What has happened is that not only have they changed the URL but they've also changed the document number.

    Still have not found the link for the PDF I posted above, which is useful because it lists the bases AND the units that were assigned there in a single document.
    BTW, your link for the railroad info requires a log in before you can see anything. Fortunately I already have that document from another source.

    Last edited: Apr 4, 2017
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  13. Lucky Partners

    Lucky Partners Well-Known Member


    Yes, the P-38 and the P-47 were both single pilot aircraft. Yes, the pilots would have been of Office rank. Yes, on that basis he would have been part of the ground crew either a mechanic or some other ground based function.
    garbfink likes this.
  14. garbfink

    garbfink New Member

    Hal and Graham - Excellent posts!! thank you for the links.

    I think the China service medal is actually a pretty good shout. I've been looking at the medals and trying to work them out on and off for a couple of weeks, although at the moment I'm finding it hard to be able to sit down in one place to have a really good look. I previously thought it could have been the American Defence Medal but I can't see enough colour variety around the darker areas of the ribbon to say conclusively. I think that the China Service Medal is probably more accurate and certainly ties in with the story that is developing.

    As for the central medal and the medal on the right I'm far from certain. the closest medal I can find for the central medal would be the coast guard commendation (but that opens up a whole new story) The one on the right could be the air medal or the Meritorious Service Medal but I can't see dark outer edges. The only medal I can see which is two colours (White on the outside and dark in the middle) Would be the purple heart but the white bands look too wide in my opinion. Other possibilities could be the Air Force Small Arms Expert Marksman Ribbon or the Air Force Basic Military Training Honor Graduate Ribbon
  15. pathfinder504

    pathfinder504 Active Member

    I see the ribbons as: AMERICAN DEFENSE---EAME----PURPLE HEART
  16. RSwank

    RSwank Well-Known Member

    What type of wings do any of you think he is wearing in the Photo? They don't seem to match any of the familiar ones.
  17. Lucky Partners

    Lucky Partners Well-Known Member


    Purple Heart would be problematical, how did he get into harm's way? Would a ground crew, as Simon speculated above, who is injured on the base qualify? So clearly based on the wings on his shirt he was an air crewman. It's been a wide circle but in some ways we're back to square one.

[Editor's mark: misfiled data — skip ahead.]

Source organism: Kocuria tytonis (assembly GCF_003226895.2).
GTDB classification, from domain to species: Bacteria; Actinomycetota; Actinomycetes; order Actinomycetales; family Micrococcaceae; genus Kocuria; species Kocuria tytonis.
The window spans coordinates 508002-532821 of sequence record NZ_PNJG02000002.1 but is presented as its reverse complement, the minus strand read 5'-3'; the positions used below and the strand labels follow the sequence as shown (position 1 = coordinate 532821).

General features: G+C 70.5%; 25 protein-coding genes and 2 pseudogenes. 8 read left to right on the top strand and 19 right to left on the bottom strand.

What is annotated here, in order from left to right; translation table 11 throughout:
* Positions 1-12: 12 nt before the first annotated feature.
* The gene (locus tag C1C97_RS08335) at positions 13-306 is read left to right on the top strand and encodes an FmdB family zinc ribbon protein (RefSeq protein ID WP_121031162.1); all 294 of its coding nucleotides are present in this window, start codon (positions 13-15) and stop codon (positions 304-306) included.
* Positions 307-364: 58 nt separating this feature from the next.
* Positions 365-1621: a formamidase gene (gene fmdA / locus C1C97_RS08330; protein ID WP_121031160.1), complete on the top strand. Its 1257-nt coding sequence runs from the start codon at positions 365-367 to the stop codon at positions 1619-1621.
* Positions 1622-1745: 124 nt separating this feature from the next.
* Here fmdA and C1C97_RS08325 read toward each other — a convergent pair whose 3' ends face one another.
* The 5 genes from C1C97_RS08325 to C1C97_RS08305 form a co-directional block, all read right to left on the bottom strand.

18. garbfink

    garbfink New Member

    I'm struggling to agree with the EAME as I think that although the picture quality isn't great you'd be able to make out the two thin white lines on the right hand side of the ribbon. The EAME is not symmetrical and the ribbon in the centre looks symmetrical to me. Although if he didn't receive the EAME then perhaps he was never in Yorkshire in time to meet my Gran so goodness knows!

    Lucky I've been back to Square one too many times to mention! :D
  19. Lucky Partners

    Lucky Partners Well-Known Member


    Correct me if I'm wrong but did you mention earlier, maybe in the thread that you deleted, that another family member had actual possession of the original of this photo? I have a vague recollection of someone asking about a higher resolution scan but not sure if it was in relation to this inquiry. If this is the case now might be a real good time to follow through on this. I think we've gone about as far as we can go on speculation about the various insignia on his uniform, a nice sharp high resolution scan could be helpful.

    Were you able to download the PDF in post 29?
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  20. pathfinder504

    pathfinder504 Active Member

    The EAME is most assuredly symmetrical....and FYI you suggested several ribbon patterns in your speculation above that were not around during WW2
    As to the wings there appears to be a lot of "junk" along the top edge of whatever might be the identifying center device....the only thing that immediately came to mind (and I am going to regret suggesting this) are Navy aircrew wings which would feature up to three campaign stars in the top of the set.